My favourite meeting room. Choose your room with care to maximise the “wow” factor of your sessions.

Work meetings are what fill office workers’ days. For most people they are a form of therapy, as highlighted by the The Daily Mail. Some can be useful, but you could probably halve the number of participants and halve the number of meetings and still be productive.

I guess that’s maybe why I was made redundant.

Secretly daydreaming in meetings part of evolutionary make-up

Humans have always had meetings. Often dull meetings, but meetings nonetheless. Since cavemen sat around fires discussing wall paintings, people have loved to gather, talk and daydream. In large corporations it is part of the culture. More than that, it’s part of our evolutionary instinct, like over-eating and binge drinking.

We’re told that humans need to conserve energy by minimising effort, a hangover from our calorie-scarce past. It is so much easier to have a meeting than to think of a new idea, write a document or make something useful. Think of the calories actually doing something might burn, and the fatigue that might set in! Today people gather in offices in the hope that one of the group will make the kill (or sensible decision), so all attendees can agree it was a good use of time without having to expend any effort.

Vital attendees at the meeting

Have a speaker who can lead the daydreamers and messagers to a decision in a dull meeting
Always good to have a Speaker

The key to any good meeting is to have at least one Speaker. Speakers claim to hate meetings as nothing gets decided and other people don’t participate. Speakers are vocal. They can deliver monologues that monopolise the time, getting their decisions agreed through apathy rather than excitement. In the end, it is the fact that Speakers exist that makes businesses move forward. Without them the group would have to expend too much energy, debate too long and conclude without direction. Brexit anyone?

Frequently I have sat in meetings with ten or more people squashed into a room. If the time was divided equally each attendee would get about six minutes air time in your average meeting hour. Only it didn’t work like that. A couple of Speakers would dominate the hour. So what was everyone else doing? Listening? Taking notes? It turns out none of these.

Before I was made redundant, I spoke to a few managers about what they did in a meeting.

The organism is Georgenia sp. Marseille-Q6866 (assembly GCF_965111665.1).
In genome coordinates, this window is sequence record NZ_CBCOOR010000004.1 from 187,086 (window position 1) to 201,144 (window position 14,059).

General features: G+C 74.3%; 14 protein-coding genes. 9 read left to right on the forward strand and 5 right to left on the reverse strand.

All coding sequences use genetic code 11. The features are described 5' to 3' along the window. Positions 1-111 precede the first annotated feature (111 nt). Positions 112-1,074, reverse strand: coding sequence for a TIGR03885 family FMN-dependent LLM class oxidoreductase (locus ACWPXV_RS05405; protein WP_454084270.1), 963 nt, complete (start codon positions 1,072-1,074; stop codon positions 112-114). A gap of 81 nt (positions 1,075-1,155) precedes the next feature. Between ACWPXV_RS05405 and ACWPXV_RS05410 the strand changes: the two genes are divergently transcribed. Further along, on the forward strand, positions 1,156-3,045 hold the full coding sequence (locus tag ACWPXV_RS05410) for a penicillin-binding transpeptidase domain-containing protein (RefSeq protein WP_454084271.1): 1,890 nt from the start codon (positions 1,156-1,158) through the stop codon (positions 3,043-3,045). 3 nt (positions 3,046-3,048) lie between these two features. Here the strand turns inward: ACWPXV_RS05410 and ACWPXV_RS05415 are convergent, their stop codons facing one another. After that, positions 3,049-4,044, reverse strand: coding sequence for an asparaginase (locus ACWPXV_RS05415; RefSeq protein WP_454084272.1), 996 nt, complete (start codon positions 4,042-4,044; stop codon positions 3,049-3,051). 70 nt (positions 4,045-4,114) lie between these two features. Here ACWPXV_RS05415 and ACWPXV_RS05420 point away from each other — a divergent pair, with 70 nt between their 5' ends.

“I daydream,” said one honest individual. “I spend my time thinking about my life outside work, sometimes straying on to some fantasy about someone else if the meeting is really dull. It’s surprising who becomes attractive at the end of a long day. As long as I nod occasionally or offer my agreement to a point, no one realises I’ve not been listening at all.”

Another was equally blunt. “Messaging. Sometimes messaging people in the room, sometimes not. Obviously if it was just a phone meeting I’d be on tetris or something, but in the room you have to look busy.”

The technology people bring to meetings is partly to blame. When I started out I used to create beautiful doodles that wouldn’t have looked out of place in the Tate Modern. Nowadays laptops and phones mean people can do those low brain-power tasks like typing emojis, without looking as if they’re completely disengaged.

Interestingly it’s in our genes to zone out…

Office bingo
Office bingo

However engaging the disengaged goes against all our genetic make up. Those ice-breakers, post-it sessions, votes which are all part of making people involved, only serve to make them desperate to sit by the window so they can watch the weather pass by. Why do you think buzz-word bingo was invented? Not to add billions to the value of the company that’s for sure.

In nature, hunting pack animals like ourselves often live in groups dominated by one or two individuals (the Speakers). We’re going against that instinct, but it requires energy and effort which many people don’t want to expend. Meetings serve to reinforce the importance and decision making power of the Speaker. They feel encouraged, empowered and energised to drive things forward.

So the question is, when you attend a meeting, what are you actually doing? Speaking? Or simply imagining yourself with a cold beer in a sunspot while someone else makes the decision for you. It’s not your fault though, it’s evolution. Ways to break that cycle require effort and energy. Cake anyone?